And as Russia celebrates its Men's day on the 23rd of February (actually it's a day to celebrate people involved with the army, but has evolved to become the men's day), i would like to wish all my male friends, may Allah make us more bold in our judgement, more wisdomful and hopefully more handsome for the years to come. Let us all become better people.

Happy men's day.
At long last, i've arrived to room 92 on Hiroshima Street 8 on a cold, frosty evening on the 5th of February, which was a Friday. My home, my shelter. I've got a good few months left to call it my home, and then i'm off for good. The icy cold air wafting through the scotch taped creases of the old wooden framed windows reminds of the Dublin nights i had in a friend's apartment a few days ago. The cold in Dublin was much more severe since there was no centralized heating system in that apartment, so we had to envelope ourselves in sleeping bags to warm ourselves for dreamland. I've always thought that sleeping bags were meant for outdoors ; jungles or forrests or expeditions, so my first experience of sleeping in those cosy cocoons is actually a contrast to my old presumption. After almost 6 years in Russia, i've finally realized there are better things here, and the centralized heating system is just an example of how some things are more efficient (there's an abundance of natural resources like gas and petroleum here).

After visiting Spain and Italy in 2006 and 2007 respectively, i've lost quite an appetite to travel European cities since all i saw were old historical buildings and i'm not that much into architecture. But it's my last winter, so i thought, 'Well, this might just be the last chance to travel Europe', and so i did go to a few cities in the space of 2 weeks with a few old friends of mine. Berlin, London, Manchester, Liverpool, Leeds, York, Dublin, The Burren, Belfast. By far this was the best since there's a blend of visiting a country (England) you know so well of, meeting a lot of old friends and seeing new ones, and we not only visited the cities to go shopping, but there's a slice of nature in our visits to the Cliffs of Moher in Ireland and the Giant's Causeway in Northern Ireland. Plus, i really liked the walking tour of Berlin in which we almost froze to death in that cold Berlin winter. The Glasweigian tour guide explained a lot about the history of Berlin and the tour was interesting; both the Scottish accent and the information.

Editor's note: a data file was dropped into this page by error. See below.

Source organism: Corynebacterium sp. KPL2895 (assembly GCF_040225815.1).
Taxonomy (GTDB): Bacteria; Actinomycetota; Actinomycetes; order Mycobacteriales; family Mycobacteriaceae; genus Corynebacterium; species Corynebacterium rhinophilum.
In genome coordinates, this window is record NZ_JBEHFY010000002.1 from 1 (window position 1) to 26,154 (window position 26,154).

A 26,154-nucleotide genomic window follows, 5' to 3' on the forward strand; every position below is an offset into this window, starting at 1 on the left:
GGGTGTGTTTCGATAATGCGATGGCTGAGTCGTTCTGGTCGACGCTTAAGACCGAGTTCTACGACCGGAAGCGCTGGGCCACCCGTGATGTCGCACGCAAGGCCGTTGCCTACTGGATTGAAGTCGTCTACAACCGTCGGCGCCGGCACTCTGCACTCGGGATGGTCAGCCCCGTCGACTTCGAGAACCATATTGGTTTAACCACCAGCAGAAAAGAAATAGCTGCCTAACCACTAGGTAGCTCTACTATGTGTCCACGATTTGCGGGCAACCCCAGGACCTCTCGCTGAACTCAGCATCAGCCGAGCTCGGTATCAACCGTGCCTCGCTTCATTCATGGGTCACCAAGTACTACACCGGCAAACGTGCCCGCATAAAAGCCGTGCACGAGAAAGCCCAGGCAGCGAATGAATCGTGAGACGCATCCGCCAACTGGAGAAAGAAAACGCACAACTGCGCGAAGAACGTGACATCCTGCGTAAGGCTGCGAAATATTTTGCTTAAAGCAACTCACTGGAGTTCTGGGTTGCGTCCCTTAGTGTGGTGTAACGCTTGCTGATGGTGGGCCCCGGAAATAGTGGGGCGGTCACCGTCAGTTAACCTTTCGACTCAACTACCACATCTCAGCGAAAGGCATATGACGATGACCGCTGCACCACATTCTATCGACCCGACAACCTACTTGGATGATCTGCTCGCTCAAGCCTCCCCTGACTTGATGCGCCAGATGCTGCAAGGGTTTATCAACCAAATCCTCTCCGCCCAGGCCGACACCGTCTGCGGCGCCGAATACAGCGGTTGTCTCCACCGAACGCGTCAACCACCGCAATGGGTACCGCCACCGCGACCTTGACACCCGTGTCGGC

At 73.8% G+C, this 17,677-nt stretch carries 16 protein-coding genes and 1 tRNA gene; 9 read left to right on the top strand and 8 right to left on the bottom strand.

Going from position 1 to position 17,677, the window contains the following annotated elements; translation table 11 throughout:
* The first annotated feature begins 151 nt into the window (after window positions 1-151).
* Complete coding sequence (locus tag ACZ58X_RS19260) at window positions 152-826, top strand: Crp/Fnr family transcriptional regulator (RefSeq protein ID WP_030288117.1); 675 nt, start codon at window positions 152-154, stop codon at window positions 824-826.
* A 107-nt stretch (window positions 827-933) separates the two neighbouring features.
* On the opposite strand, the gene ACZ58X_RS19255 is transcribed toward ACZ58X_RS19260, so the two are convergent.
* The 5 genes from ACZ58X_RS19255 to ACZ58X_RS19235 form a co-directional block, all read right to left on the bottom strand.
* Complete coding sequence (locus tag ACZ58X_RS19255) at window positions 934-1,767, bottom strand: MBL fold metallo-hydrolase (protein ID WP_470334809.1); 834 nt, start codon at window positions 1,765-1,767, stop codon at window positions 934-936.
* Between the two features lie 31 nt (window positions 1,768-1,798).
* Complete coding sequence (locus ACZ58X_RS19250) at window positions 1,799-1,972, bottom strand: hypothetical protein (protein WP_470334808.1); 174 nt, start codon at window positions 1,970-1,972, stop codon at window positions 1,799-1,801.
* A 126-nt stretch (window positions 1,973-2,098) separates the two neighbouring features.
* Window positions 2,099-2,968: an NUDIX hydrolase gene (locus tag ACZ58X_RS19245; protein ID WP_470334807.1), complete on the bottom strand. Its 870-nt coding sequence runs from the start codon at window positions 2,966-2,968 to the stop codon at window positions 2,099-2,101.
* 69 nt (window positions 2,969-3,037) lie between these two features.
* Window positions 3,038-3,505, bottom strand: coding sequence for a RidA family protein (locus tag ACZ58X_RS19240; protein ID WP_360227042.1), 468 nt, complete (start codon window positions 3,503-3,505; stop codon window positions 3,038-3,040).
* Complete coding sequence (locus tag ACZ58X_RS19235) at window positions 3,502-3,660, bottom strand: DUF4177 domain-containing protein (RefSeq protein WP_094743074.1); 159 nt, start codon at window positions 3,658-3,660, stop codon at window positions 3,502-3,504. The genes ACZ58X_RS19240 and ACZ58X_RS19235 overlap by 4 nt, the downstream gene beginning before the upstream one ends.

The Cities

Of all the cities, Manchester was a bit dull and gloomy. We arrived at around 3 in the morning and a friend of a friend took us to their house for the night by bus. I still remember a half sober guy entering the double deckered bus with Chuck Palahniuk's majestic 'Choke' cramped in between his arm and body, and along the way, the city looked zombified in one way or the other, on the verge of apocalypse. 'It's 3 in the morning, too early to judge', my curious mind whispered. But after a day in Manchester, i realized that the city was not really buzzing, and the only thing appearing in my head was Joy Division's (a Mancunian band) classic song, 'Love will tear us apart', a dark, gothic tune which exemplifies the atmosphere in Manchester. But besides Joy Division, Manchester have spawned other more 'joyful' bands like the Smiths and Bee Gees. Nevertheless, i enjoyed the company of one of my friends currently studying in Manchester and the stretch of road with halal restaurants decorating the streets on your right as well as on your left. The halal food heaven in the UK. We ate a plate of pilau rice plus half a chicken for dinner, but that plate of rice is actually an amount to serve 2 males or 3 females. I even went to Old Trafford on the eve of the Manchester derby and met a friend who was attending the game. 'I've shopped 3 times in 2 days at this Megastore'. he proudly mentioned. That was how fanatic he was. The other cities were typical of other European cities i've been to; old buildings and a lot of history which don't really interest me. All the cities were beautiful, of course and i loved all of them.